Medicine Central™ is a quick-consult mobile and web resource that includes diagnosis, treatment, medications, and follow-up information on over 700 diseases and disorders, providing fast answers—anytime, anywhere. Explore these free sample topics:
-- The first section of this topic is shown below --
- Dysplastic blood vessel formation within the mucosal and submucosal layers of the gastrointestinal (GI) tract
- Also known as angioectasias, arteriovenous malformations (AVMs), and telangiectasias
- Most common vascular abnormality of the GI tract
- Lesions are usually small (<1 cm).
- Most common in the right colon and small bowel but can occur anywhere in the GI tract
- If bleeding occurs, it is often recurrent and chronic resulting in iron deficiency anemia. Bleeding can also be acute.
- Two-thirds of cases in patients >70 years of age
The exact incidence of angiodysplasia is unknown.
- Lesions increasingly detected with advancements in endoscopic imaging
- Prevalence of incidental, asymptomatic angiodysplasias in patients undergoing screening colonoscopy estimated at 0.8%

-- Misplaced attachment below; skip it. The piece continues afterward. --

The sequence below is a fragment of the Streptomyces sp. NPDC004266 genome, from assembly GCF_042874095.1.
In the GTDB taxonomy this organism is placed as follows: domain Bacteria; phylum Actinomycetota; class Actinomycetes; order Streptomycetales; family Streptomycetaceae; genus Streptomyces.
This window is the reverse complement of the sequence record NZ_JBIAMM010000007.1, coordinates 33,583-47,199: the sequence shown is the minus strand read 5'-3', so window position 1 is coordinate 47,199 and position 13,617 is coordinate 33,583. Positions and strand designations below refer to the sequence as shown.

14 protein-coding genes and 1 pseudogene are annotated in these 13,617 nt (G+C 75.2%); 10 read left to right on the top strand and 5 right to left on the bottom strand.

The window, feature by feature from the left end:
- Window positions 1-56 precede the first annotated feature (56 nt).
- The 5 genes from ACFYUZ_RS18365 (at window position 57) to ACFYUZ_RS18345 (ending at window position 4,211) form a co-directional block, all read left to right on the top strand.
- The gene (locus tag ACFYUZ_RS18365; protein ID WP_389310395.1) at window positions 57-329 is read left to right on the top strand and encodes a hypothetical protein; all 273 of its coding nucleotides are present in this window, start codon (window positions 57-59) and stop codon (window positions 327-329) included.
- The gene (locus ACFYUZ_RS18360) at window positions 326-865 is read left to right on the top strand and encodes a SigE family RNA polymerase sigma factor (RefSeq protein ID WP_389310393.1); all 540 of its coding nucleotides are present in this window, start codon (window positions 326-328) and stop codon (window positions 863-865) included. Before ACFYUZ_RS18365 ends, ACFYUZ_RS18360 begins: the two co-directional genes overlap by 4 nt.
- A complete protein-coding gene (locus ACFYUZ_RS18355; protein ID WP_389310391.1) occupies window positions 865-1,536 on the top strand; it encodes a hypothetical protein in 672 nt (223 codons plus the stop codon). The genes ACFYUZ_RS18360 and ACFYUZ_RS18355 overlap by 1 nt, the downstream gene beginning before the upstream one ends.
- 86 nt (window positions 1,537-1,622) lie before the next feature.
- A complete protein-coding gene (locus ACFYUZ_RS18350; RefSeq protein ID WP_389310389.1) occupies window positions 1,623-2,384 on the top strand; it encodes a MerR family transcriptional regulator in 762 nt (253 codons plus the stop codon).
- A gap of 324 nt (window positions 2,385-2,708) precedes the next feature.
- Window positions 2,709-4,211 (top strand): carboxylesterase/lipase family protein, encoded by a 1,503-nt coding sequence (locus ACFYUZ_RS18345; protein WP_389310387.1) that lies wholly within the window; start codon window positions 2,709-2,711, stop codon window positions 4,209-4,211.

- Accounts for 5–6% of all GI bleeds
- Accounts for 4–7% of all upper GI bleeds
- Estimated cause of 3–40% of all lower GI bleeds
- In obscure GI bleeding, angiodysplasias found in 30–60% of small bowel examinations
- 40–60% of patients with angioectasia have more than one lesion. Up to 20% are synchronous lesions located in different parts of the GI tract.
Etiology and Pathophysiology
- Exact pathophysiology is unknown.
- Lesions develop from chronic, low-grade obstruction of submucosal veins as a result of increased smooth muscle contractility. Subsequent capillary congestion results in formation of arteriovenous collaterals.
- Chronic obstruction leads to local hypoxia, causing induction of vascular growth factors and the development of abnormal vessels.
- Increased production of vascular endothelial growth factor (VEGF) occurs with tissue hypoxia.
- A defect (or absence) in von Willebrand factor (VWF) is associated with increased angiogenesis and increased angiodysplasia formation.
- Right colon, with wide diameter and high wall tension, is the most common location for lesions (62%).
Commonly Associated Conditions
- Aortic stenosis (Heyde syndrome; increased mucosal hypoxia with concomitant VWF deficiency)
- von Willebrand disease (VWD)
- End-stage renal disease (ESRD; platelet dysfunction)
- Left ventricular assist devices
- Hereditary hemorrhagic telangiectasia (HHT or Osler-Weber-Rendu; increased VEGF)